The Ignorer: This is my standard pose these days, in a valiant effort to avoid all the above-mentioned poses. I guess the logic is that if you pretend to ignore the camera and concentrate on running while looking ahead with a determined look on your face, the camera will hopefully, for once, capture you looking like the elite runner you wish you were. Problem is, invariably the camera button gets pushed just as you gasp for another breath, so your faces is slightly contorted, your cheeks are wobbling, your eyes are slightly glazed and you look like you are just about to collapse. At least, that’s what I look like in some my more recent pics…

Of course, there are others, which I also try to avoid at all costs…

The Flexor: These runners flex their muscles at the camera when they see it, usually the biceps, because it’s blinking hard to flex your leg muscles while running. Just take my word for it…

The Waver: For some reason, these runners feel the need to wave at the camera. I mean, come on, when does anybody wave at a camera? All that waving does is put a blurry object vaguely resembling a hand right in front of your face, or in front of your race number, meaning that the race pic company can’t identify you to send you your pic, or you ruin the pic of the oke next to you – and Murphy’s Law says it will be the one time that oke actually managed to strike a good pose and it’s the one race pic he would really like to buy for his collection, and order the enlargements for once, but now your blinking hand is right in front of his face!

The Reluctant Hand-Holders: Sometimes the camaraderie out on the road makes us want to hold on to each other, and what better way to do this than holding hands and raising our arms as we cross the finish line? This pose works well if both or all runners involved in the pose participate fully, but invariably it is one runner grabbing another’s hand and raising it, and you can see how reluctant the grabbee is by the fact that the grabber seems to be hanging on to the grabbee’s limp hand. A pained expression on the grabbee’s face is usually another sign, as if to say, “Dude, I’m tired, I’m grumpy, and I can barely lift my arms anymore. So give me my arm back, you madman!”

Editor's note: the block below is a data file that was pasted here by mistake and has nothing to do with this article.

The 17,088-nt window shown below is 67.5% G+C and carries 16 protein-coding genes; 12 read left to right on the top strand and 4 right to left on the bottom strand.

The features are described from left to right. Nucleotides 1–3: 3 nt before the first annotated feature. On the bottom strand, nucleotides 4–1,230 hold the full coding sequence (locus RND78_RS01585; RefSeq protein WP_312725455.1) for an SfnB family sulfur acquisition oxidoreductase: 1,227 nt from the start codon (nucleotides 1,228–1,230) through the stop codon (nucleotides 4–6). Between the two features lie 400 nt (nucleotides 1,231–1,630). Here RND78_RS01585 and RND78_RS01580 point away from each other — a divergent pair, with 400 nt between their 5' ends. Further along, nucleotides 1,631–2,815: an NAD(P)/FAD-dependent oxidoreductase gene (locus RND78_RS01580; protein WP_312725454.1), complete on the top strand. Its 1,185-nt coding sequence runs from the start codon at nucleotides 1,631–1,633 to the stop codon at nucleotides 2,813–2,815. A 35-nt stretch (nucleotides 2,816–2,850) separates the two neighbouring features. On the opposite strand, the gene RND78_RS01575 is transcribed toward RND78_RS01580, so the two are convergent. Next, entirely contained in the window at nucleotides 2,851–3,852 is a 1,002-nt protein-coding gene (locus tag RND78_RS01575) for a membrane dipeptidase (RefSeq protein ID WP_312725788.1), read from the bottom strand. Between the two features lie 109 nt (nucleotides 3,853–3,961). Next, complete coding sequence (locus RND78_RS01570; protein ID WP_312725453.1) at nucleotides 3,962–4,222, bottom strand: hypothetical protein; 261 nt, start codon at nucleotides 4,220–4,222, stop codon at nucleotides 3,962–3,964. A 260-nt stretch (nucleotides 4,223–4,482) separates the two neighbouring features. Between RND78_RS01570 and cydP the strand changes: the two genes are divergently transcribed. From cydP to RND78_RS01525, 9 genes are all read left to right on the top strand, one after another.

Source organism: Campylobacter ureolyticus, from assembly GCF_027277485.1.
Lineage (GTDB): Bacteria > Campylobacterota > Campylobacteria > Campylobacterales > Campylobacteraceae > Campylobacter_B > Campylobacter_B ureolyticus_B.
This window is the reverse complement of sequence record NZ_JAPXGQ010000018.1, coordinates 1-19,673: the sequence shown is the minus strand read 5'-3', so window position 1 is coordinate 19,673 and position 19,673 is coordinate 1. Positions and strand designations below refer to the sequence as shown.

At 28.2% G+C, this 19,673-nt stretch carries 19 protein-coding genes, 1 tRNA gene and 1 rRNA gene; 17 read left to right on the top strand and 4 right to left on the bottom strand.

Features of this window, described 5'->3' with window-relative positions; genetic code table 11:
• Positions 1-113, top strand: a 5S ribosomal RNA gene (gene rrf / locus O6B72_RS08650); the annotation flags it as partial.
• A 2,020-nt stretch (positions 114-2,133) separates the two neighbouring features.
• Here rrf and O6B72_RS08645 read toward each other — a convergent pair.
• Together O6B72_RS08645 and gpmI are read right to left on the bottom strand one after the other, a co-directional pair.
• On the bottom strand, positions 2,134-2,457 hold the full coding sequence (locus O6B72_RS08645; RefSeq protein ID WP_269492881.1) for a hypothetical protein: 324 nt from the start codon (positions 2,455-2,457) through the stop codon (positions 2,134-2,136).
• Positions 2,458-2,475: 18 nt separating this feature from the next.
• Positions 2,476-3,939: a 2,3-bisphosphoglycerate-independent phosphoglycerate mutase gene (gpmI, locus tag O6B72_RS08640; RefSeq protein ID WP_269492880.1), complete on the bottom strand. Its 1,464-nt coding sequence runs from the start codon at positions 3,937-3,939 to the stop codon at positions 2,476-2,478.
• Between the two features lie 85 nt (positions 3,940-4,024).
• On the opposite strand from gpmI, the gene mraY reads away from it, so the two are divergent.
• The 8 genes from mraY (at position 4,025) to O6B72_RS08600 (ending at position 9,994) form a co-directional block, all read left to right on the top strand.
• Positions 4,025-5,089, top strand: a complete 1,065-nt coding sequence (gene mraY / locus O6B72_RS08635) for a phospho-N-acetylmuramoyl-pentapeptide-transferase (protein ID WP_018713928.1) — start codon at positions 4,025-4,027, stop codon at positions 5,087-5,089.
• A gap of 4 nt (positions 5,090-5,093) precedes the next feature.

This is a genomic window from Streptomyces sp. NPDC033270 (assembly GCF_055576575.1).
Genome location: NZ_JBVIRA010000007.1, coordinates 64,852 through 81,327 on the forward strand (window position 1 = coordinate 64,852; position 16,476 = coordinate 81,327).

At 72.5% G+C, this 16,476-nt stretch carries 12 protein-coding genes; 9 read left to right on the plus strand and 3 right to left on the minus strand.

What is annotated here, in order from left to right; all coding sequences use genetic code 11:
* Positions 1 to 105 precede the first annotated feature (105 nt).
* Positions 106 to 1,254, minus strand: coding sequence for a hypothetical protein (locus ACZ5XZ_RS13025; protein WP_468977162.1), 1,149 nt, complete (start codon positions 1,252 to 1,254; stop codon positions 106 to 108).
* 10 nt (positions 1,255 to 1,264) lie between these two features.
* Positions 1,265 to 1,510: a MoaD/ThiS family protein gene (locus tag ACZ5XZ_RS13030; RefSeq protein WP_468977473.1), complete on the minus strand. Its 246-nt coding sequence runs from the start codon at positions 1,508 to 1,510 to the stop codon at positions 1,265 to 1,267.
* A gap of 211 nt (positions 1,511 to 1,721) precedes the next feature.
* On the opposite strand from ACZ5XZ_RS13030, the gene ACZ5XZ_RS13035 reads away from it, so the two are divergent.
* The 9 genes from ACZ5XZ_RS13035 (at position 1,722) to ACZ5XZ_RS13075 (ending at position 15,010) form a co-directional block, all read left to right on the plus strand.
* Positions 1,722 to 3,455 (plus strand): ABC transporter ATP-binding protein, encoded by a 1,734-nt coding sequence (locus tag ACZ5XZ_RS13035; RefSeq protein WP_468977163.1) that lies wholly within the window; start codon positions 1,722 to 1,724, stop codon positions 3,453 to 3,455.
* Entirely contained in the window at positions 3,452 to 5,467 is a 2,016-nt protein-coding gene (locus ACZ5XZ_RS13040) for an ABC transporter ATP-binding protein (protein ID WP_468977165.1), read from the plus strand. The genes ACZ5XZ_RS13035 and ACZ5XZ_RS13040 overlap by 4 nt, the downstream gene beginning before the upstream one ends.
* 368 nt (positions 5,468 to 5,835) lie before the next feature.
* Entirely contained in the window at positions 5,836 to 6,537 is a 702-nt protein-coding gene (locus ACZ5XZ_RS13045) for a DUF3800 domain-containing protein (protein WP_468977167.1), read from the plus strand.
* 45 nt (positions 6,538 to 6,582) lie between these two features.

The Flasher: On cold days we wear jackets or shells over our race vests, which means our race numbers are covered. Then suddenly we see a camera and the first thing we do is lift our outer top to show our race number, and just like that, we’re caught flashing. Don’t know what we’re thinking, because it makes a lousy photo.

The Thumbs Upper: You see the camera and immediately give a thumbs up sign. And if the race is really going well, and you don’t have a cramp in your other shoulder, you give two thumbs up! And it is usually accompanied by the biggest grin you’ve ever seen – so naturally you look cheesy when the pics arrive. And the runner next to you is looking at you with that perplexed look, obviously wondering what kind of drugs you’re on.

But my ultimate no-no pose…

The Walker: For some reason, us runners have this morbid fear of being caught ‘on film’ walking. We have no qualms about taking a walk break during a race when we get tired or face a really steep hill, but just let somebody point a camera at us and we heave ourselves back into running motion, even if it means we may lose our breakfast around the next corner, or makes us look like a walrus trying to drag itself up a steep beach! Just as long as nobody sees photos of us walking!

Sean Falconer

Sean Falconer

Editor |

Sean is Editor of Modern Athlete Magazine and is based in Stellenbosch. He manages the Maties Women's Soccer Team, runs himself and does regular race commentary on weekends. The Busy Body.